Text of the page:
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Ralph Nader and the Greens 2000: Let's Get This Party Started

04.26.2000 | POLITICS

My first exercise in American democracy was the 1996 Presidential election. Clinton was trouncing Dole, and it was with a clean conscience that I wrote in Green candidate Ralph Nader under the "other" section of my Massachusetts ballot. '96 was an easy year for progressives to sidestep the "lesser of two evils" dilemma. You could symbolically endorse Nader's politics confident that the hard right would be kept out of power.

Not so 2000. By all accounts it is going to be a very tight race. Polls show a constantly shifting but essentially stable statistical dead heat, and barring a major gaffe by Bush or Gore, there is little reason to think it will change before November. Americans have more or less made up their minds, and seem resigned to both Bush's stupidity and Gore's fundraising bloopers. Normally, liberals and progressives would be united in a common front against the possibility of another Bush administration that included former Reagan officials.

Normally. Ralph Nader's entrance into the fray with a serious and organized national campaign upsets the setup, and the Democrats know it. A nationwide campaign to get Nader on the ballot in fifty states could easily make Nader into Al Gore's Ross Perot, whose conservative populist campaign robbed Bush in 1992. Nader claims that his campaign will draw equally from Republican and Democrat constituencies, but that seems unlikely. Nader's message is geared toward the so-called blue-green coalition that fought the Battle of Seattle, and this is red meat Democratic territory. If Nader makes serious inroads into these two cores of Democratic support, Gore is finished.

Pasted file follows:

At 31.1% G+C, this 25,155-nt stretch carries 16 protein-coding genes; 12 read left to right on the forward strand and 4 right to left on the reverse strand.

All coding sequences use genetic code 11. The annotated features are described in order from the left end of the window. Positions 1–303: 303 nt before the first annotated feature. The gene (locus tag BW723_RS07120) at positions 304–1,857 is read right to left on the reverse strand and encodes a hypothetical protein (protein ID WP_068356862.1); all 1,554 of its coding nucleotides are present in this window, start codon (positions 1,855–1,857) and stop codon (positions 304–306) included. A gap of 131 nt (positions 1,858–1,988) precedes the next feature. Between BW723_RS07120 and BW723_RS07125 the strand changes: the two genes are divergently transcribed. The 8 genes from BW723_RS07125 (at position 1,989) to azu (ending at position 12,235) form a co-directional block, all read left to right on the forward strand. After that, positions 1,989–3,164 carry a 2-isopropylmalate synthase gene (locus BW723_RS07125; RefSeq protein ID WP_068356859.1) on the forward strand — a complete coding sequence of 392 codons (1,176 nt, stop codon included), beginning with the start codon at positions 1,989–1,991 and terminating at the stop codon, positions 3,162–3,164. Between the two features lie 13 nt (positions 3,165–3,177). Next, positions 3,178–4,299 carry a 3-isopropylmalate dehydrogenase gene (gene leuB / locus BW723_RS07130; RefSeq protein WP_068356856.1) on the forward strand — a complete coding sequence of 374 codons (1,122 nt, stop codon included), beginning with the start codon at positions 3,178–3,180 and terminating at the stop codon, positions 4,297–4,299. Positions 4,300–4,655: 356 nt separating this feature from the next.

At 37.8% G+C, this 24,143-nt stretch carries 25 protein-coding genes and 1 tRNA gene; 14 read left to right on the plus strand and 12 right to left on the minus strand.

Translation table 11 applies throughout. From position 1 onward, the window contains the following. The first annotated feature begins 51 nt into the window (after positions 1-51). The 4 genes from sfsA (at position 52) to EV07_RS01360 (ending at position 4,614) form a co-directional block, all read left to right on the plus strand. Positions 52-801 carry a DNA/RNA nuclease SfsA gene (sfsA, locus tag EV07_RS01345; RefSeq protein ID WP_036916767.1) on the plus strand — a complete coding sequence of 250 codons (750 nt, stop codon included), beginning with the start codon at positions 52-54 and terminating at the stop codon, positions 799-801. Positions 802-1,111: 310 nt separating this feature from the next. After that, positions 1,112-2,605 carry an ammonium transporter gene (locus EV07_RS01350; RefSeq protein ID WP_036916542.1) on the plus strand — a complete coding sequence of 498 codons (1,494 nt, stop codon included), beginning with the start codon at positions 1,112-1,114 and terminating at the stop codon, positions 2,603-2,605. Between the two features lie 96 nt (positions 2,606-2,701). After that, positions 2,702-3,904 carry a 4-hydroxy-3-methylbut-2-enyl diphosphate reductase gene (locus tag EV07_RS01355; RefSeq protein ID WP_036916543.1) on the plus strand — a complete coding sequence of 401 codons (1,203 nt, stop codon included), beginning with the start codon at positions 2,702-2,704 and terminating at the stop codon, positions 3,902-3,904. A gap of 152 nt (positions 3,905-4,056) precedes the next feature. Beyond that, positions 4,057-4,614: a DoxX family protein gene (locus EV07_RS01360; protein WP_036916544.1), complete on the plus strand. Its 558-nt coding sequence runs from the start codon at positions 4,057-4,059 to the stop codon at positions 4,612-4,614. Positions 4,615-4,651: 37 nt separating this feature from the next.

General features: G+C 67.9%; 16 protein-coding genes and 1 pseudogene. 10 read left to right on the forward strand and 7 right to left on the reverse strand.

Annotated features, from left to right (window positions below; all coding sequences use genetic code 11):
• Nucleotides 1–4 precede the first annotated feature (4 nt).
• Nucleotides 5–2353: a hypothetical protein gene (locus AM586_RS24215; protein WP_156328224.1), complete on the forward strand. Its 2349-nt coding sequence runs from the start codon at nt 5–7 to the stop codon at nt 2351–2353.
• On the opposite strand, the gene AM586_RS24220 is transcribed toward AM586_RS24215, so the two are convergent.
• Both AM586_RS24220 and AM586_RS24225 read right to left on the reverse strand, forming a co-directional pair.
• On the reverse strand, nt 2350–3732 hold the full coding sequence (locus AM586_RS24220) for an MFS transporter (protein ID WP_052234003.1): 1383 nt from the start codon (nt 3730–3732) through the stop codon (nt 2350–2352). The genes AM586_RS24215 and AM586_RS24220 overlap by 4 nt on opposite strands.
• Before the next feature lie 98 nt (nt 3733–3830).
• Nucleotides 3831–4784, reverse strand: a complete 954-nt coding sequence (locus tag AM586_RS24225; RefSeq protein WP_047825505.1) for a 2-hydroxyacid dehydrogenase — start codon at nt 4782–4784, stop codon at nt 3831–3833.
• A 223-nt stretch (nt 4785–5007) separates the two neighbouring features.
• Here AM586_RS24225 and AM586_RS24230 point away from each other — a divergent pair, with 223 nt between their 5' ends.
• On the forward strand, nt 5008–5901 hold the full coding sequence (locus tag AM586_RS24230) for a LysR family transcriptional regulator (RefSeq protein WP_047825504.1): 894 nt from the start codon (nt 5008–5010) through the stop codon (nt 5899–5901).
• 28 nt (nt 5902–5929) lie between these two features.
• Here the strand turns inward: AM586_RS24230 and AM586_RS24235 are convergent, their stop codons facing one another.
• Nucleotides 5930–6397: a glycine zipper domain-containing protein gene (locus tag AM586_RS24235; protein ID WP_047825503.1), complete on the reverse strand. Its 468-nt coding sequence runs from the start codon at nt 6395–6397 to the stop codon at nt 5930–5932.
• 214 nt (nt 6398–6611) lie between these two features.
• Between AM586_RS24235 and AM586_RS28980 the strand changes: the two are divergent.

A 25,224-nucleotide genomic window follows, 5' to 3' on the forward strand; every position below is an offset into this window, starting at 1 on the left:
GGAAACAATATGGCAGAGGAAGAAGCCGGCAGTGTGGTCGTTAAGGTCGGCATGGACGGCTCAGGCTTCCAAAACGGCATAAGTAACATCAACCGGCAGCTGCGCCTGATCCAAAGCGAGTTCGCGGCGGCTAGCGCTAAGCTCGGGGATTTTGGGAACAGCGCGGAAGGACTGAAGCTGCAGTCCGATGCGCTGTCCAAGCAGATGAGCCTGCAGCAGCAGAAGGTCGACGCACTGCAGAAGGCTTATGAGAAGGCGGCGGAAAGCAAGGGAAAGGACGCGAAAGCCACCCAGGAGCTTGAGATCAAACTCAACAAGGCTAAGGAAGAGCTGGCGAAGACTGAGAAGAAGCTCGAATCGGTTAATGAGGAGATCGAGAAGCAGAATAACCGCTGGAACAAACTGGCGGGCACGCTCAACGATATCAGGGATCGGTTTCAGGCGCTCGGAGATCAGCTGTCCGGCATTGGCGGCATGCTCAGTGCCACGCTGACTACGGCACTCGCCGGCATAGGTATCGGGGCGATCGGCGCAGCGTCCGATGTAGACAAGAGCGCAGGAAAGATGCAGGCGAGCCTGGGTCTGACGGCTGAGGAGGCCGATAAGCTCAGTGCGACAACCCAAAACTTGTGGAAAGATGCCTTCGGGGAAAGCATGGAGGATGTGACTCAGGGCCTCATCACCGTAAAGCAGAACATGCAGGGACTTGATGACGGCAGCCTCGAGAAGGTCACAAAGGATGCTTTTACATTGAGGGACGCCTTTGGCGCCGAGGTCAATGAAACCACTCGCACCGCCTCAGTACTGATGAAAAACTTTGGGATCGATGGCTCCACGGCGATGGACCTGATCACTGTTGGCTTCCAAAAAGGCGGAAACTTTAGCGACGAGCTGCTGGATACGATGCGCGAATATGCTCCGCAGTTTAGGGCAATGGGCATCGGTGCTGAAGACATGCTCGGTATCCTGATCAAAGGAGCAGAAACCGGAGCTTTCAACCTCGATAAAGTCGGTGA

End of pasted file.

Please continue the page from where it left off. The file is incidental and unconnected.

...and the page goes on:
As is to be expected, there are many who share Nader's politics but fear a Bush Presidency so much that they are calling Nader's Green campaign irresponsible. He can't win, they say, and the cost of a symbolic protest vote--even a relatively large one--will be an extreme right-wing government. The argument is as old as our two-party system, and just as tired. The current version goes something like this: While there may only be a few degrees separating the two parties on the major issues, they are an important few degrees. Both Bush and Gore are free trade, but Gore at least would have an ear open to critics; both support massive military budgets, but at least Gore is pro-arms control and is not eager to start another cold war, as the Bush team seems to be. Both hold conventional views on economics and the kind of 'growth' that is fueling climate change, but at least Gore supports the Kyoto Protocol and understands the issues, which Bush clearly does not.

There is certainly much merit to this argument. And it may be that the three degrees separating Bush and Gore are the three degrees between here and WWIII. But I doubt it. Moreover, this is an argument that one can make forever, and given the near total corporate control of both parties, it is of less weight than in the past. Nader is correct to state that the real problem is not the lesser of two evils but the evil of two lessers. For too long progressives have had no alternative to the Democratic Party. The party has broken its half of the bargain and now Americans should break theirs. It's time to leave the cage, and the key is dangling before our very eyes.